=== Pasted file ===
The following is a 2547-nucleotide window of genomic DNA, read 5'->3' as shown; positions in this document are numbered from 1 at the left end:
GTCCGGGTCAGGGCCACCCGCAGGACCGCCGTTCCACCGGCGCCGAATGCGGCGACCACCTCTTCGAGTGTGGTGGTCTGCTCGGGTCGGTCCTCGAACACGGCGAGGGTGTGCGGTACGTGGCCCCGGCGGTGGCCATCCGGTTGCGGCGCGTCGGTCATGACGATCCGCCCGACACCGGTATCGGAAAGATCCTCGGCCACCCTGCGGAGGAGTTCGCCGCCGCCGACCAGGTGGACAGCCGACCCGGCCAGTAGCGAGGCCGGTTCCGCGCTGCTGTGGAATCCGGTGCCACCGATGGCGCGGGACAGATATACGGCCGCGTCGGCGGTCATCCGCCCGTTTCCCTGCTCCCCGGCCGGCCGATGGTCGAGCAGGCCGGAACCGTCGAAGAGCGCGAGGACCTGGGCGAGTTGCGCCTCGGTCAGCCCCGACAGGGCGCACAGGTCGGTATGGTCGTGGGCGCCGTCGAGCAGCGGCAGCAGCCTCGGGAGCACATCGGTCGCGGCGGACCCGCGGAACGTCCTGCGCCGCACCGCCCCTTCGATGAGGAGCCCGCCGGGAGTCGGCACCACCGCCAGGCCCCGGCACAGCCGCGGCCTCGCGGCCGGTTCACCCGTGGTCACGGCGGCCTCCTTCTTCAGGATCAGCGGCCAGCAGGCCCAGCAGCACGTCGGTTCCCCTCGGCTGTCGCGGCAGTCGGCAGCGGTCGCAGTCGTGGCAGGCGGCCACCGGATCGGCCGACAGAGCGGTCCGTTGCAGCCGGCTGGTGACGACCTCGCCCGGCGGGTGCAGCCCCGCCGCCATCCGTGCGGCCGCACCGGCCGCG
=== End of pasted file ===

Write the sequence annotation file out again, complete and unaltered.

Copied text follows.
The following is a 2547-nucleotide window of genomic DNA, read 5'->3' as shown; positions in this document are numbered from 1 at the left end:
GTCCGGGTCAGGGCCACCCGCAGGACCGCCGTTCCACCGGCGCCGAATGCGGCGACCACCTCTTCGAGTGTGGTGGTCTGCTCGGGTCGGTCCTCGAACACGGCGAGGGTGTGCGGTACGTGGCCCCGGCGGTGGCCATCCGGTTGCGGCGCGTCGGTCATGACGATCCGCCCGACACCGGTATCGGAAAGATCCTCGGCCACCCTGCGGAGGAGTTCGCCGCCGCCGACCAGGTGGACAGCCGACCCGGCCAGTAGCGAGGCCGGTTCCGCGCTGCTGTGGAATCCGGTGCCACCGATGGCGCGGGACAGATATACGGCCGCGTCGGCGGTCATCCGCCCGTTTCCCTGCTCCCCGGCCGGCCGATGGTCGAGCAGGCCGGAACCGTCGAAGAGCGCGAGGACCTGGGCGAGTTGCGCCTCGGTCAGCCCCGACAGGGCGCACAGGTCGGTATGGTCGTGGGCGCCGTCGAGCAGCGGCAGCAGCCTCGGGAGCACATCGGTCGCGGCGGACCCGCGGAACGTCCTGCGCCGCACCGCCCCTTCGATGAGGAGCCCGCCGGGAGTCGGCACCACCGCCAGGCCCCGGCACAGCCGCGGCCTCGCGGCCGGTTCACCCGTGGTCACGGCGGCCTCCTTCTTCAGGATCAGCGGCCAGCAGGCCCAGCAGCACGTCGGTTCCCCTCGGCTGTCGCGGCAGTCGGCAGCGGTCGCAGTCGTGGCAGGCGGCCACCGGATCGGCCGACAGAGCGGTCCGTTGCAGCCGGCTGGTGACGACCTCGCCCGGCGGGTGCAGCCCCGCCGCCATCCGTGCGGCCGCACCGGCCGCG